Finding Gratitude on the Cancer Journey

By Eileen Coan, Medical Librarian

What are you grateful for? If you or someone you love has cancer, it can be difficult to think about gratitude at all. You may resent someone who even suggests it. It may seem that feelings of anger, sadness or fear come up more often than gratitude. What we have found in our twenty years of listening to individuals and families, is that noticing and acknowledging something that went right, or at least better than you thought, can be calming both physically and emotionally.

Your days might be filled with medical appointments, tests or scans. Those days can be exhausting, stressful and painful. Try Looking back on the day: did someone open a door for you, did someone give you a warm hug, did the tech find your vein on the first stick? Tiny victories and small kindnesses can make all the difference in getting through those kind of days. Think about how you felt when it happened. Did you feel warm and fuzzy, if even for a moment? Can you revisit that moment and make it last longer?

Your nights might be filled with worries, insomnia, or requests for help from your loved ones. Those nights can feel endless and lonely. Take a moment to look out the window – can you see the moon or stars or a nocturnal animal visiting your yard? Sometimes an ordinary thing can become special when you focus on it. Can you feel the movement of air from your ceiling fan, or the weight of your blanket on a chilly night? Take time with those feelings in the here and now. Can you put all your attention on the night sky or the breeze?

If you look too far into the future, you may find yourself dwelling on the pile of bills still unpaid, the important events you might not get to attend, the medicines that might stop working. Or, you can switch your focus to today, right now. The laugh you got from a meme or video on your phone. That’s gratitude. If you think too far back in the past, you might spiral down into all you have lost. Or, you could chose one good memory from one magic day. Revisit that day – who was there, what did it sound like, smell like. Stay there a while. That is gratitude.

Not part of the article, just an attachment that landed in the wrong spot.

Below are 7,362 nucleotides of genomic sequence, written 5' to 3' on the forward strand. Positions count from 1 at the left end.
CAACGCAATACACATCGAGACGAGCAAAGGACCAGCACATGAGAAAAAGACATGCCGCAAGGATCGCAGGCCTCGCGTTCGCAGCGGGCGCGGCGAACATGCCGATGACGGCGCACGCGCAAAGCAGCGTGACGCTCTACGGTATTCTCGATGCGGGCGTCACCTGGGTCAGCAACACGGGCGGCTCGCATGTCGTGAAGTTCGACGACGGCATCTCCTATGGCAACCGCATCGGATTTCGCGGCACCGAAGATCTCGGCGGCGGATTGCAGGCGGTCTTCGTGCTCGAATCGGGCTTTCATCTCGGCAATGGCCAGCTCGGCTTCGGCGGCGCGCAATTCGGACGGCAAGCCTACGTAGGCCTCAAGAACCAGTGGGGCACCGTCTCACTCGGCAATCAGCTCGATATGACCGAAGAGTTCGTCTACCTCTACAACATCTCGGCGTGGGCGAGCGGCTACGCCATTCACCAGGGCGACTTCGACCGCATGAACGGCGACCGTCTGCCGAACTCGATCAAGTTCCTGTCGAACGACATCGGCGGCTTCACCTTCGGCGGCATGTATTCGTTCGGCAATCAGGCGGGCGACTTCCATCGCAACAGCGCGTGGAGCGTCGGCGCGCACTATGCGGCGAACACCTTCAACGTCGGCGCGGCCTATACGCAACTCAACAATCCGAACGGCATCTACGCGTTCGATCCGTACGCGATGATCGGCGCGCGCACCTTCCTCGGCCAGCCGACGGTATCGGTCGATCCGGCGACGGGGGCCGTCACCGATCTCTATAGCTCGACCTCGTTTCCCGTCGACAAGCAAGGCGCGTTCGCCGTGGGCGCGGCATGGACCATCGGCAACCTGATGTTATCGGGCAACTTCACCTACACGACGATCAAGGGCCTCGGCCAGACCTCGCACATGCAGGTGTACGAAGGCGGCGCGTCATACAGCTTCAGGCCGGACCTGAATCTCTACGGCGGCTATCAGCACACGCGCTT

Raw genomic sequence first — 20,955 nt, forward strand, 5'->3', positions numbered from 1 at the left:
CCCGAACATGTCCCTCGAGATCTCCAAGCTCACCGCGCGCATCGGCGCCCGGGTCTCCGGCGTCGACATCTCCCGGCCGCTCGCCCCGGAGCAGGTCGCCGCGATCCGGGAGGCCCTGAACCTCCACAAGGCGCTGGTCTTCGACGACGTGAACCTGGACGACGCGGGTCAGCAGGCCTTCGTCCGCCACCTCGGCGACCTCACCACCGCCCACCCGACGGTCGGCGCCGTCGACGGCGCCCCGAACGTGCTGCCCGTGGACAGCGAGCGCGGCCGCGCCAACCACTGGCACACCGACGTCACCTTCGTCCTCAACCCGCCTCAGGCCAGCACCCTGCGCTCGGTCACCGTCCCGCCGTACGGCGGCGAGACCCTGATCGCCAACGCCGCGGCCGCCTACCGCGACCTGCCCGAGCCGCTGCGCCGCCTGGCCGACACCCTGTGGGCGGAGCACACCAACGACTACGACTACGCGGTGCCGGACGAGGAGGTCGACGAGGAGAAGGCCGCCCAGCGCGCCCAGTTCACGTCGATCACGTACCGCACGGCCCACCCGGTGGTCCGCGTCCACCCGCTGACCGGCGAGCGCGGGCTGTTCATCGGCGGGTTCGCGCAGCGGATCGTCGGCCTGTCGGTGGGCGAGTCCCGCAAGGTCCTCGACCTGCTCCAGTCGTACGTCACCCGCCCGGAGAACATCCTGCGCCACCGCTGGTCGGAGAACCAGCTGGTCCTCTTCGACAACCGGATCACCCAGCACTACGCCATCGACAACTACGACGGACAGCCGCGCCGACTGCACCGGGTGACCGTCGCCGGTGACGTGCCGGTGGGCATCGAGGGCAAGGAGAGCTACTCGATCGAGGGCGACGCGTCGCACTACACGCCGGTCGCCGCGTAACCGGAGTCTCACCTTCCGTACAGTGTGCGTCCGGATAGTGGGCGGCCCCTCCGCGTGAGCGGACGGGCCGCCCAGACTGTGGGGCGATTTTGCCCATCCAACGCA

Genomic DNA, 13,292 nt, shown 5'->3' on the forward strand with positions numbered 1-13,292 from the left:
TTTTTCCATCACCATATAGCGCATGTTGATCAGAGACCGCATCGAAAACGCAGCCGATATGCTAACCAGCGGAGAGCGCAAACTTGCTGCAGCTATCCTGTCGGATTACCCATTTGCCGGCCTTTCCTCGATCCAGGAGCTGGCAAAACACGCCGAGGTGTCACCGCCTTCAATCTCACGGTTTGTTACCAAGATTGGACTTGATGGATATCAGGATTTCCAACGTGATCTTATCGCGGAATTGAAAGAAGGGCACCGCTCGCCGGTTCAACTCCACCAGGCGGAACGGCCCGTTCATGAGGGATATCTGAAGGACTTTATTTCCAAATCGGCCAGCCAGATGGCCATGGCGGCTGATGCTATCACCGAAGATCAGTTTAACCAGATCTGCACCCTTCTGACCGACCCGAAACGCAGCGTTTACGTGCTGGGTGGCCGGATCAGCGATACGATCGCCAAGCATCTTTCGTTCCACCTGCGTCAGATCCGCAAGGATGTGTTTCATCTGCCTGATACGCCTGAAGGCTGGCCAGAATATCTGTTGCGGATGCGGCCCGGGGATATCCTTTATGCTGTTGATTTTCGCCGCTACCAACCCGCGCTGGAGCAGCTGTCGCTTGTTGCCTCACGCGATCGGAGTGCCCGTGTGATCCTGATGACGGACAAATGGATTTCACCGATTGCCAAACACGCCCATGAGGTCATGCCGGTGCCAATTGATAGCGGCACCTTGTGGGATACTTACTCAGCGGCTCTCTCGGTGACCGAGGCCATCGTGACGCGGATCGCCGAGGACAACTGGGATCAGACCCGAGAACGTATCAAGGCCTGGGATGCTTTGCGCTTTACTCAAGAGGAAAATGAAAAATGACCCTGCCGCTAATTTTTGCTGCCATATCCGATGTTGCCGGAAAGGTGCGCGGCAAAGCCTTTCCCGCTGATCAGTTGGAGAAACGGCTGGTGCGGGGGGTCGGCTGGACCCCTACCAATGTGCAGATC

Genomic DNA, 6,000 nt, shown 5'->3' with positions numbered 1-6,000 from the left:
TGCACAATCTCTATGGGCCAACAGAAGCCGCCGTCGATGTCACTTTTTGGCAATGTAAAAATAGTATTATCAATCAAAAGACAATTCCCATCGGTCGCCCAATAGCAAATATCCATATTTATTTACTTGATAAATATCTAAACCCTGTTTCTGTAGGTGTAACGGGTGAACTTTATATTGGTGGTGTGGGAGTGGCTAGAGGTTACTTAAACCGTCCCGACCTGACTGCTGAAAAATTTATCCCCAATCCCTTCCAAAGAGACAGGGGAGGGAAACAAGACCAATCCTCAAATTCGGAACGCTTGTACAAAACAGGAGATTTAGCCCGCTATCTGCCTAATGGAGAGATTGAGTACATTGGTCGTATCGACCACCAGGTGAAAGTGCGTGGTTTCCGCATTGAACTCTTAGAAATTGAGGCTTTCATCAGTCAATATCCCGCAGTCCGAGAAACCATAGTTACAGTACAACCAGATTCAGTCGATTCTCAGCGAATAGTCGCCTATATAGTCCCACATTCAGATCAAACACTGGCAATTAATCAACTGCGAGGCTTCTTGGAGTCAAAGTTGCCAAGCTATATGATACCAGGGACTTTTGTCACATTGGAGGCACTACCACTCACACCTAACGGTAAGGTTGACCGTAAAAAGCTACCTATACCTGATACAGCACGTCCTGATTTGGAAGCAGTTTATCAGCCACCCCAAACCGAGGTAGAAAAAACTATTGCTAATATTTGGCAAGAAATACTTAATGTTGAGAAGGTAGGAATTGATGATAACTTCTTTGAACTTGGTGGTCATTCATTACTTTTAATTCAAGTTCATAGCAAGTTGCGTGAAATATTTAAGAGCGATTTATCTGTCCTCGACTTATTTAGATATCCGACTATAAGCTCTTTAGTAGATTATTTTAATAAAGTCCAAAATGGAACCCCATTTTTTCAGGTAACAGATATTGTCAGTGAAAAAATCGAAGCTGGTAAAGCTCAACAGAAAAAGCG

At The Gathering Place, we have books on gratitude, discussions on gratitude, and a weekly Facebook posting expressing gratitude for those supporting our work and from those who benefit from our programs. Even in these troubling times, when we hear about new acts of violence, it can settle your nerves and warm your heart to remember someone who has been kind to you. Thank them in your heart – that is gratitude.

During the month of November, The Gathering Place will be sharing tips and tools on practicing gratitude via email and social media posts. To sign up, email apisdorf@touchedbycancer.org and say you would like to participate.

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